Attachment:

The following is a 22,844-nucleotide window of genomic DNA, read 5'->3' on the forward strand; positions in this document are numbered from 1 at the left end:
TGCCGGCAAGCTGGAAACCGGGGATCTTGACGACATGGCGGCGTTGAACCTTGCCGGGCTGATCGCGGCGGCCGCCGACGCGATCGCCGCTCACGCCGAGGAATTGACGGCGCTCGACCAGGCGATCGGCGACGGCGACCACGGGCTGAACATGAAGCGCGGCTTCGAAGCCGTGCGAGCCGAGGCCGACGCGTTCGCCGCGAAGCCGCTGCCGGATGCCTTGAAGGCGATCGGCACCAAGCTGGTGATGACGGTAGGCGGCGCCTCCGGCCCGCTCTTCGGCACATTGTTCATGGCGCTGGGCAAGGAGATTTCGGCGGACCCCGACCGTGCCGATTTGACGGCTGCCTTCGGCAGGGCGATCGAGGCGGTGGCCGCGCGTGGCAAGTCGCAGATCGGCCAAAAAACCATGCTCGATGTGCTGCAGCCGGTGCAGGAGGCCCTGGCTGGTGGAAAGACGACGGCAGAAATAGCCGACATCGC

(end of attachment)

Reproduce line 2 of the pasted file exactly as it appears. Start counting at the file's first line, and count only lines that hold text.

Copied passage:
TGCCGGCAAGCTGGAAACCGGGGATCTTGACGACATGGCGGCGTTGAACCTTGCCGGGCTGATCGCGGCGGCCGCCGACGCGATCGCCGCTCACGCCGAGGAATTGACGGCGCTCGACCAGGCGATCGGCGACGGCGACCACGGGCTGAACATGAAGCGCGGCTTCGAAGCCGTGCGAGCCGAGGCCGACGCGTTCGCCGCGAAGCCGCTGCCGGATGCCTTGAAGGCGATCGGCACCAAGCTGGTGATGACGGTAGGCGGCGCCTCCGGCCCGCTCTTCGGCACATTGTTCATGGCGCTGGGCAAGGAGATTTCGGCGGACCCCGACCGTGCCGATTTGACGGCTGCCTTCGGCAGGGCGATCGAGGCGGTGGCCGCGCGTGGCAAGTCGCAGATCGGCCAAAAAACCATGCTCGATGTGCTGCAGCCGGTGCAGGAGGCCCTGGCTGGTGGAAAGACGACGGCAGAAATAGCCGACATCGC